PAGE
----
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IF BILLS JUMP FLAGSHIPS, YOU CAN SAY BUTLER DID IT

THE SIGNING of Buffalo Bills General Manager John Butler by WBEN-AM to participate in a weekly call-in show at 7 p.m. Wednesdays during the football season has created quite a stir in local broadcasting circles.

Starting Sept. 1, Butler will essentially replace former Bill James Lofton in aweekly round-table discussion of the Bills that will be hosted either by WBEN's Rick Maloney or Howard Simon.

What makes the move intriguing is the fact that Butler's predecessor, Bill Polian, had a weekly call-in show on WGR-AM, which carries the Bills games.

Polian signed with WGR a year before the Bills moved from WBEN to the Rich Communications station.

Some people are wondering if Butler's move -- he also was courted by WGR -- says anything about the Bills radio future after their contract with WGR expires at the end of next season.

"We're just thrilled John Butler has elected to do his radio show at our radio station," WBEN's Larry Levite said.

"WBEN was willing to put together a deal for John that was better than we were willing to do," said WGR's Chuck Finney.

The move may not mean anything. Butler was an occasional guest on WBEN and may just feel more comfortable there.

But then again, the move may make WGR management a little nervous.

As a rule, stations that hold sports contracts hold an advantage over those trying to lure them away.

However, all bets are off after the Bills recently chose Channel 7 to carry two preseason games over a "monster bid" made by the Empire Sports Network, which carried the one preseason game a year ago.

There is speculation that Jerry Foran, the Bills vice president who will make the Cannot distribute vertically broadcasting decisions in the Bills new management alignment, wants to distance himself from the Polian era. A switch in radio stations could further that goal. Foran was out of town this week and couldn't be reached for comment.

Ironically, Polian reportedly was at odds with WGR repeatedly last season and there were no assurances he was in favor of keeping the games on the Rich station.

Politics aside, the bottom line most likely will be the bottom line. The station willing to pay the most will probably obtain the rights to Bills games. WGR and WBEN may not be the only bidders.

Before the end of last season, WGR had reason to question its more than $1 million a year investment. But since then, the station has overtaken WBEN in the ratings. There is no question the Bills' three trips to the Super Bowl had a lot to do with that.

WGR may be losing on the Bills contract by itself, but it is impossible to measure how much having the Bills has helped the station's overall ratings.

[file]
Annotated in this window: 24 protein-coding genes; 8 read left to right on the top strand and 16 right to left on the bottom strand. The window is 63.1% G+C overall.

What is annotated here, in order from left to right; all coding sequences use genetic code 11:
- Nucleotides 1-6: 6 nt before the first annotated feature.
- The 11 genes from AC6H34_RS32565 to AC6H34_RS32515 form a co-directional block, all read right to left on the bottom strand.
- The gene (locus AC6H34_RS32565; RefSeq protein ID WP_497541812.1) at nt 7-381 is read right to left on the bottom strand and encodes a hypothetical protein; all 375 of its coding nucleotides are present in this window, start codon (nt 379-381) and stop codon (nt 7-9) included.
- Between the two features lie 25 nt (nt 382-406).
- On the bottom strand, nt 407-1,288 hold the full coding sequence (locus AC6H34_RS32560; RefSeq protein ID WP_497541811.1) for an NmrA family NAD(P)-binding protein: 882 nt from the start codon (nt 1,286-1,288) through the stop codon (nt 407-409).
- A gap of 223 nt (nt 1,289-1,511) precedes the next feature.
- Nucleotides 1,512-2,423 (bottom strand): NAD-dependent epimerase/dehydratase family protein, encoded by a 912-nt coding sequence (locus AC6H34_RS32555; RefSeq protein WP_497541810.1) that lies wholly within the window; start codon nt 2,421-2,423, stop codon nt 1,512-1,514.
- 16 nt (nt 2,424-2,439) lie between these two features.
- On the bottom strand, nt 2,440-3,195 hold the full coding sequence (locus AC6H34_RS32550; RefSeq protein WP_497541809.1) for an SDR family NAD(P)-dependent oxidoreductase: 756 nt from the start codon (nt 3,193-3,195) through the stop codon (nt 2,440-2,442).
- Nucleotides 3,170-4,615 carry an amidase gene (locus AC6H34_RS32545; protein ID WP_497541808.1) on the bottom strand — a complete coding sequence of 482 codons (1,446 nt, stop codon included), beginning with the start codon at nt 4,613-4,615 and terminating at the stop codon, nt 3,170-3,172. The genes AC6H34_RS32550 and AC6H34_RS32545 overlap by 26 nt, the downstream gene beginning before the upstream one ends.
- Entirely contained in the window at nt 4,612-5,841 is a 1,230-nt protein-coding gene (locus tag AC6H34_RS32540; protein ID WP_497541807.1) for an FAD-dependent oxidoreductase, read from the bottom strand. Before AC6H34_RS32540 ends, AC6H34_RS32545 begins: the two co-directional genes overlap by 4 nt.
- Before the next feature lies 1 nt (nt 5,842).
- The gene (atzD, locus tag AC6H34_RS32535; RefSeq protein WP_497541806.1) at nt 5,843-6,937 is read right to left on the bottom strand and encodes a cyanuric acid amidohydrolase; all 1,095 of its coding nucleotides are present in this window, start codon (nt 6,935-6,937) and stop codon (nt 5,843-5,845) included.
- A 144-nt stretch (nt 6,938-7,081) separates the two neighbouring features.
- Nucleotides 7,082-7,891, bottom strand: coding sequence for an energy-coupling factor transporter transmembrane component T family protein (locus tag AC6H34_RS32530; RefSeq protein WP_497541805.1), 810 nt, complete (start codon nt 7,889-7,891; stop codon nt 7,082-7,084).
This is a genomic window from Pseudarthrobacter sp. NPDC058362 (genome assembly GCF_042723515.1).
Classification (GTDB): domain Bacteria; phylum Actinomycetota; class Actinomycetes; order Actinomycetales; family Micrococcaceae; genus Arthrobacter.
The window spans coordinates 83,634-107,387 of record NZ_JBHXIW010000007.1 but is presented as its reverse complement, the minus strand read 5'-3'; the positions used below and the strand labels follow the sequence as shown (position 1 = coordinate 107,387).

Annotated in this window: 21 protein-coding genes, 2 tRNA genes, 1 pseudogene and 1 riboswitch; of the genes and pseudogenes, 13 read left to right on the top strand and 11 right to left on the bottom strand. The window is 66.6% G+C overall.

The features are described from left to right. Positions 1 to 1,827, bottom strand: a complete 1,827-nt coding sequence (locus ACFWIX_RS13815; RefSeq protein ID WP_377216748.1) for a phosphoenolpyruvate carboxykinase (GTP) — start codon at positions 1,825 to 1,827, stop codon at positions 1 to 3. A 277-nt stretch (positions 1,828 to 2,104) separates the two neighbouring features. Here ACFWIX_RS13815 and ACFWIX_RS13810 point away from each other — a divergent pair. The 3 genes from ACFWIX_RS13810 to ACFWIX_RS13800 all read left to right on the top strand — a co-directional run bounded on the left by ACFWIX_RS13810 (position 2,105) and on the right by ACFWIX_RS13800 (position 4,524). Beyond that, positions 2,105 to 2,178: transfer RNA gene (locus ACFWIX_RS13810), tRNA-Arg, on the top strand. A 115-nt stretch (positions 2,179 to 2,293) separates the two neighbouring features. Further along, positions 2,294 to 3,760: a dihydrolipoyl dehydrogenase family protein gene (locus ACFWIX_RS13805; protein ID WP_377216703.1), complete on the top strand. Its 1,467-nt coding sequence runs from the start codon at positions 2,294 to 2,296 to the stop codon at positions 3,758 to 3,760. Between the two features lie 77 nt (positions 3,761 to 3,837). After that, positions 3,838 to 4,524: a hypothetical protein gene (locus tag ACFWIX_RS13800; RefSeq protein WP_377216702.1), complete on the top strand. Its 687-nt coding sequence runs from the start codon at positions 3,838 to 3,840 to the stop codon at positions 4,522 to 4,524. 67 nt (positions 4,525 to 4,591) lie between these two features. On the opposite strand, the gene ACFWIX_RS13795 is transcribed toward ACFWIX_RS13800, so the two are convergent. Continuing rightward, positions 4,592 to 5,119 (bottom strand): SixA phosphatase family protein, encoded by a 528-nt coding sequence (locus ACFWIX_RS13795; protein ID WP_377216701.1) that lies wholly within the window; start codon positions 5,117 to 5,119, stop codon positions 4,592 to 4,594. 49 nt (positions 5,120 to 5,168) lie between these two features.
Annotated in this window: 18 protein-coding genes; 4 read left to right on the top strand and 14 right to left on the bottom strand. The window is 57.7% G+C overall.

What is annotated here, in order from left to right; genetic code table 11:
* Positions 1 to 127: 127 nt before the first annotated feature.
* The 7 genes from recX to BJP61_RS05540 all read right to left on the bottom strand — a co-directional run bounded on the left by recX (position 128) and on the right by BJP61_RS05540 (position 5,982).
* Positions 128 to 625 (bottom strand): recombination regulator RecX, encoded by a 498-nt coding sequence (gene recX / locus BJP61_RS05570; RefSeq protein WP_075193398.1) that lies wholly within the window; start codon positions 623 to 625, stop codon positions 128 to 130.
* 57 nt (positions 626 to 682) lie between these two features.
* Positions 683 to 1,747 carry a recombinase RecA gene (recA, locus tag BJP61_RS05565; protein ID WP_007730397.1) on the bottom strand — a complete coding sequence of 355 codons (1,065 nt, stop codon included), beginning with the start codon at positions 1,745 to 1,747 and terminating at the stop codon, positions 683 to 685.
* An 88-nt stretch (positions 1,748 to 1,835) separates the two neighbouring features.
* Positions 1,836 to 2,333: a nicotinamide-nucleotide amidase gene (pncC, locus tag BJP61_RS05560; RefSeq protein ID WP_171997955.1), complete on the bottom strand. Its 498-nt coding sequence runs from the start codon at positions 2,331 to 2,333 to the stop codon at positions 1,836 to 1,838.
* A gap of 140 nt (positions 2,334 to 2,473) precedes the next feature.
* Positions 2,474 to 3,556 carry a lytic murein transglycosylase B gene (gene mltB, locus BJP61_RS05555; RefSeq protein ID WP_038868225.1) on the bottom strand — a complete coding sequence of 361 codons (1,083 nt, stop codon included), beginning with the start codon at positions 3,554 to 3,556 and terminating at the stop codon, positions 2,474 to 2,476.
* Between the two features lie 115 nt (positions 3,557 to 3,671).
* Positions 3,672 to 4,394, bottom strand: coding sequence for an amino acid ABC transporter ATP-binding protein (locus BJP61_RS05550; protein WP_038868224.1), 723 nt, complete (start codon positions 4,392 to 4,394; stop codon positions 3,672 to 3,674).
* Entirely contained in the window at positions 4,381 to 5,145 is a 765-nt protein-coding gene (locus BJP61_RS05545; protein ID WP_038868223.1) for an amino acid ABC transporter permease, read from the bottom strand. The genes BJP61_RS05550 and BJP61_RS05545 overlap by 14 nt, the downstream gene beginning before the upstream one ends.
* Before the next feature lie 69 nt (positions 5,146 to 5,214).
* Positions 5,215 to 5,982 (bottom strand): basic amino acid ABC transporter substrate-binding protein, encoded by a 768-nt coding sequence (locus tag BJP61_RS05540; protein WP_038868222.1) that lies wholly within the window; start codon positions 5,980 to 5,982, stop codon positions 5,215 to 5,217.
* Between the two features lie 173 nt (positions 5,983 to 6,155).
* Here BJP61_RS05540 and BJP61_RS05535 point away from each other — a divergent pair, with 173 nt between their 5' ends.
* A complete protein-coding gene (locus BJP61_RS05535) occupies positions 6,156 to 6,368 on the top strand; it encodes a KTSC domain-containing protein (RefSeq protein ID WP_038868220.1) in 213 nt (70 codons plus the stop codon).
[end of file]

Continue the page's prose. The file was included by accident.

One thing is certain: Now would appear to be the wrong time for WGR to lose the Bills.

NHL on ABC was a tough draw

In case you were wondering, the five National Hockey League playoff games carried on ABC on Sunday afternoons averaged a 1.7 national rating.

That is about 40 percent lower than the 2.8 major league baseball received for its early season games. And the baseball rating is considered disappointing.

However, ABC says the NHL draws more men ages 18 to 34 than baseball and about the same number of men 18 to 49 as baseball.

The NHL really couldn't expect much more. Its first 27 playoff games on ESPN -- many of which were exciting overtime contests -- only averaged a 1.1 rating. That's significantly lower than the 1.7 rating the first 27 playoff games earned in 1988.

Since the cable sports channel enters 67 percent of the nation's home, it stands to reason that ABC's ratings would only be about 30 percent higher.

The most discouraging thing about the NHL's ratings is that they slipped for the last two weeks to a low point of a 1.3 rating, primarily because they began to compete with the NBA Playoffs.

Of course, coverage by ABC and ESPN doesn't have much of an impact here. Those stations generally are just carrying games that are already available here via "Hockey Night in Canada," which is carried on the CBC affiliate in Toronto.

ESPN hires ex-Ch. 4 anchor

Pam Oliver, the former Channel 4 noon co-anchor, has been hired by ESPN as a full-time correspondent based in Houston.

Oliver, who was at the Bills-Dallas Super Bowl in Los Angeles, most recently has been a sports anchor at KHOU-TV in Houston.

Calder Cup on Empire

The Empire Sports Network is carrying the fifth game of the Calder Cup championship series between the Rochester Americans and the Cape Breton Oilers at 6:30 p.m. Sunday.

WWKB show nearing the end

The 5 p.m. daily sports talk show on WWKB-AM co-anchored by Rich Redanz and Rich Deitsch is expected to have its last broadcast at the end of June or in the middle of July. Redanz added his job is likely to be eliminated, leaving the station without any local on-air staffers.

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